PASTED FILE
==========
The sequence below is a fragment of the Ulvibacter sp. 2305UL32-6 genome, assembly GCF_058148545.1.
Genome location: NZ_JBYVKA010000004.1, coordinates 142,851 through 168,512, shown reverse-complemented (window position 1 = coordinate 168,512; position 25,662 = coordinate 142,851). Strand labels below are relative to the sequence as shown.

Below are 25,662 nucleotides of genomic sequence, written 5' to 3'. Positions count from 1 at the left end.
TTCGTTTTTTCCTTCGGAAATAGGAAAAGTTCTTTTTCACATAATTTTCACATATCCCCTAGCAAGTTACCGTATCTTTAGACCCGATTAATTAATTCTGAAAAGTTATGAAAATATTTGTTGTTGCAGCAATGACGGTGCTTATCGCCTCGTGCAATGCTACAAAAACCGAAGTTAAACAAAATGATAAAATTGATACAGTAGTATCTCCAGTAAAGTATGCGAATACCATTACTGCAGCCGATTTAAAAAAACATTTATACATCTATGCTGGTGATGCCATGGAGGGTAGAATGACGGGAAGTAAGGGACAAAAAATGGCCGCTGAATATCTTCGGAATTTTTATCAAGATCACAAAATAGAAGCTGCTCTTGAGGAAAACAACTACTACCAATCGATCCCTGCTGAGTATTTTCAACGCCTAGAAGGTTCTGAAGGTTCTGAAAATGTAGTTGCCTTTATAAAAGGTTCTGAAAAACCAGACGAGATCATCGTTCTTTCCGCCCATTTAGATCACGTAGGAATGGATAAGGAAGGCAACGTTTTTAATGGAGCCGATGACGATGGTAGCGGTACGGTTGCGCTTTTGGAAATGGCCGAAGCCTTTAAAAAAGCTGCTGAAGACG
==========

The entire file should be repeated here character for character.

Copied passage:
The sequence below is a fragment of the Ulvibacter sp. 2305UL32-6 genome, assembly GCF_058148545.1.
Genome location: NZ_JBYVKA010000004.1, coordinates 142,851 through 168,512, shown reverse-complemented (window position 1 = coordinate 168,512; position 25,662 = coordinate 142,851). Strand labels below are relative to the sequence as shown.

Below are 25,662 nucleotides of genomic sequence, written 5' to 3'. Positions count from 1 at the left end.
TTCGTTTTTTCCTTCGGAAATAGGAAAAGTTCTTTTTCACATAATTTTCACATATCCCCTAGCAAGTTACCGTATCTTTAGACCCGATTAATTAATTCTGAAAAGTTATGAAAATATTTGTTGTTGCAGCAATGACGGTGCTTATCGCCTCGTGCAATGCTACAAAAACCGAAGTTAAACAAAATGATAAAATTGATACAGTAGTATCTCCAGTAAAGTATGCGAATACCATTACTGCAGCCGATTTAAAAAAACATTTATACATCTATGCTGGTGATGCCATGGAGGGTAGAATGACGGGAAGTAAGGGACAAAAAATGGCCGCTGAATATCTTCGGAATTTTTATCAAGATCACAAAATAGAAGCTGCTCTTGAGGAAAACAACTACTACCAATCGATCCCTGCTGAGTATTTTCAACGCCTAGAAGGTTCTGAAGGTTCTGAAAATGTAGTTGCCTTTATAAAAGGTTCTGAAAAACCAGACGAGATCATCGTTCTTTCCGCCCATTTAGATCACGTAGGAATGGATAAGGAAGGCAACGTTTTTAATGGAGCCGATGACGATGGTAGCGGTACGGTTGCGCTTTTGGAAATGGCCGAAGCCTTTAAAAAAGCTGCTGAAGACG